Financial Rewards Are the Only Way to Gain Employee Loyalty

Updated: Oct 31, 2016

Employees don’t need emotional support, a nicer office, better working conditions. What they need is money, cold, hard cash. People need cash in this economy. This world is getting more expensive by the second, so people want more money to add financial cushion to their lives, which is more than understandable, and companies must make this effort to retain their best employees.

In the Corporate World, Money Always Speaks Louder Than Words


People Like to See and Have, Cash Money

Let’s face this very important fact: Most people work for someone else – the owner of a business, and that business owner wants to make as much money as they possibly can off the work of their employees. This means paying them as little as humanly – not humanely – possible to make a profit. This is wrong, of course, but until we figure out, and pursue our dream, we’re pretty much going to work to fulfill someone else’s dream. And that means we have to work for what they will pay us, what the business itself is willing to pinch out of their fat wallets. Naturally, this terrible system is one-sided, a bit unfair, and employees begin to resent their employees for their greediness and lack of compensation. So people move on to other companies that will pay them more for their work and time. People need, want, like to see and have, cash money. So, therefore, financial rewards are the only way to gain employee loyalty.

People are Apprehensive about Running out of Money

For one, financial rewards and incentives keep employees loyal to a company because people are traditionally apprehensive about money – well, about running out of it. This goes back to the 1920s when it felt like, for some folks, money just poured in like champagne. Then the stock market crash of 1929 changed all that, the Great Depression set in – and money was never the same again. Even today in 2016, a few years after the Great Recession of 2008, people are worried about running out of money, so they work hard to find work at companies that will pay them well. Financial rewards, therefore, assure a person that the company they’re working for understands this apprehension and wants to keep the employee happy and paid well. Financial rewards – such as quarterly performance bonuses, yearly salary promotions and general monetary gifts and gift cards – are the key to keeping an employee’s loyalty, because more money is what people need and want. They’re afraid of not having enough of it, which is understandable.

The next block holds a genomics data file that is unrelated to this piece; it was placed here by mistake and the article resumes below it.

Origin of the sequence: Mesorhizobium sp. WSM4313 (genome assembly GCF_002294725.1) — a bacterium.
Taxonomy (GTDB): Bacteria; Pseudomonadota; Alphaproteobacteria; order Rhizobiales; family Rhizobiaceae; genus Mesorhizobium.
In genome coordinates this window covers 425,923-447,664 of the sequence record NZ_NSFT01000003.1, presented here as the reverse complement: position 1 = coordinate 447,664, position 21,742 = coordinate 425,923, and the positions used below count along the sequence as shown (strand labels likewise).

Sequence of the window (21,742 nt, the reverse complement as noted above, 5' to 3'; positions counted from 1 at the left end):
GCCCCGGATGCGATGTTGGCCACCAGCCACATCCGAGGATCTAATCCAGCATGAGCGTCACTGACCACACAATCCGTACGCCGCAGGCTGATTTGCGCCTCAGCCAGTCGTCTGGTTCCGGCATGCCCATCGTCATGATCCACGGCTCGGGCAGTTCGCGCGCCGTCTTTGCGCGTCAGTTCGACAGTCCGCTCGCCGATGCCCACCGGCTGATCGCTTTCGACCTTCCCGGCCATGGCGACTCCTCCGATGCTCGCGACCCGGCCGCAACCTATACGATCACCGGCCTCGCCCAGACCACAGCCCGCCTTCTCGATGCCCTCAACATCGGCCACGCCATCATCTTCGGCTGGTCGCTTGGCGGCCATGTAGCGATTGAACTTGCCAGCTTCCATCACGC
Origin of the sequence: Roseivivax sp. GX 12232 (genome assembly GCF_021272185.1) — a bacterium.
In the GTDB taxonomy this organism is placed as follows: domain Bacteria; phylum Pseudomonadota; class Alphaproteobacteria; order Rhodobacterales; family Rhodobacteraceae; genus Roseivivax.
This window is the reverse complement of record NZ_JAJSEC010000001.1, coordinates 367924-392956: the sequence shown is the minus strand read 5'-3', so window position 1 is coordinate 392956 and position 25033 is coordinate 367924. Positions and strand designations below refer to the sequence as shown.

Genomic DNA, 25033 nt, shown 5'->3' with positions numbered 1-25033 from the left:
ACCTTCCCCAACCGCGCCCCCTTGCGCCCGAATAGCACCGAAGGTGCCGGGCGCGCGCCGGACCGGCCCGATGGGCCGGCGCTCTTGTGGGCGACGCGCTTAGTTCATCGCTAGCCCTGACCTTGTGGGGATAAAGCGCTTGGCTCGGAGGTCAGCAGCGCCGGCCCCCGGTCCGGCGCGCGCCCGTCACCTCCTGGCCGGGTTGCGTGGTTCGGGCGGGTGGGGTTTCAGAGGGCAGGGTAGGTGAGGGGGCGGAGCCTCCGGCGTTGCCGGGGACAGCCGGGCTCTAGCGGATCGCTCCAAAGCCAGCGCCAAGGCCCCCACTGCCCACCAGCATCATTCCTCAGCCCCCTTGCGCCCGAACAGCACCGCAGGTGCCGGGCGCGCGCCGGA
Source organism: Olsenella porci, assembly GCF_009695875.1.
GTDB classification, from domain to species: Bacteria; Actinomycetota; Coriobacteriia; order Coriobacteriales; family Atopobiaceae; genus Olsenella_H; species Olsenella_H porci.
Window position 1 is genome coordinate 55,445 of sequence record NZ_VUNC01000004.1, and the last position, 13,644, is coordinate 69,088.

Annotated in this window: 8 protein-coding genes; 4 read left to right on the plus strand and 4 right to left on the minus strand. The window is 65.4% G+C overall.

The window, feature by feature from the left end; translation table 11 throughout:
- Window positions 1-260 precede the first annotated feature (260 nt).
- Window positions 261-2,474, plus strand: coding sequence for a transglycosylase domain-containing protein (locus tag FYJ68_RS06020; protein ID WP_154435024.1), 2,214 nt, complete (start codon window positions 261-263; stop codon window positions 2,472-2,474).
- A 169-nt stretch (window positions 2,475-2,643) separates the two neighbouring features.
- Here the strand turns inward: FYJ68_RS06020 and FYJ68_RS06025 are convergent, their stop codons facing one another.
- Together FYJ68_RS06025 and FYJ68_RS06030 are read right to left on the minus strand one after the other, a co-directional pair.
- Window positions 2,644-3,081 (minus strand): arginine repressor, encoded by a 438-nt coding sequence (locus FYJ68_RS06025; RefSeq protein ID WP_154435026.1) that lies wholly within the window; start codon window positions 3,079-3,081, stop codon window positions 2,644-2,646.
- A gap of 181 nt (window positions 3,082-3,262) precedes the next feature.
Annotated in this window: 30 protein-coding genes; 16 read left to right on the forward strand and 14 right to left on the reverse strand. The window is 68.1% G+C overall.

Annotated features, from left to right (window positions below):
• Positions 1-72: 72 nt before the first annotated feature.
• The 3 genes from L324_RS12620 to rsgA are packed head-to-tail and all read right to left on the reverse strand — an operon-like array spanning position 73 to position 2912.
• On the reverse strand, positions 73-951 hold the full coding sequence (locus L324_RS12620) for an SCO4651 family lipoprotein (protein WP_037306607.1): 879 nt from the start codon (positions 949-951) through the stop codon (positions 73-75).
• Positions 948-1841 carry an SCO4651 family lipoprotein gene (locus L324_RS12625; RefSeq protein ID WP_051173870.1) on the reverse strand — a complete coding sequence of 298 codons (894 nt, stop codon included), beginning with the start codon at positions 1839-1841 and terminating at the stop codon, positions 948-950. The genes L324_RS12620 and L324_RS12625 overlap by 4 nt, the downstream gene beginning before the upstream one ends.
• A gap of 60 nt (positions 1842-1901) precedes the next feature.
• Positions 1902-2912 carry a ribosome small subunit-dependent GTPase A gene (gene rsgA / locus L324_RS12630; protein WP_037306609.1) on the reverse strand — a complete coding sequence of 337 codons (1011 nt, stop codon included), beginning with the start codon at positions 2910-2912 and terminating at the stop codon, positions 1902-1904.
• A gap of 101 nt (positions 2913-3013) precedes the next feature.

Actions Speak Louder than Words

Secondly, financial rewards and incentives are the only way to gain employee loyalty, because actions speak louder than words. Any supervisor or boss can promise a promotion, a raise or a much-needed bonus. That may be enough to temporarily quell an employee’s apprehension at not getting paid what they want – but that certainly wears off. But until that check is given or that direct deposit made, when the employer actively demonstrates they want to keep an employee’s loyalty, the employee remains skeptical and increasingly disloyal. Actions speak louder than words. They begin to look for other jobs, better-paying jobs, at companies that do provide sufficient financial rewards and incentives. Companies have the revenue to pay their employees more money, but so many businesses fail to retain their employee’s long-time loyalty because these businesses are cheap and greedy.

Employees don’t Need Emotional Support  - They Need Money

Lastly, a company that gives its hard-working employees well-earned financial rewards and incentives is one that will flourish and retain employees for life. Business owners know this – but they often take the path of the cheap, and exhibit extreme short-sidedness: they would rather hire younger employees who can do the same work for cheaper than pay their existing employees more for doing the work. This is how it is, unfortunately. What an employee needs, in order to retain employees long term and keep their loyalty, is to show an investment in the employee. Employees don’t need emotional support, a nicer office, better working conditions. What they need is money, cold, hard cash. People need cash in this economy. This world is getting more expensive by the second, so people want more money to add financial cushion to their lives, which is more than understandable, and companies must make this effort to retain their best employees.

In conclusion, we have here, in this argumentative essay, acknowledged the greedy, exploitative nature of capitalism in America. The corporate culture is going in the wrong direction; maybe it’s always been this way. Perhaps that’s why the one-percent keep their fortunes growing. Perhaps greediness and exploitation keep the capitalistic society going – or else we’d all be the same: and that’s Socialism, Communism. That’s not American. What is American, evidently, is not paying employees what they are worth, which results in unhappy people – those who flee to other companies because these other companies pay better and offer enticing financial rewards and incentives. 

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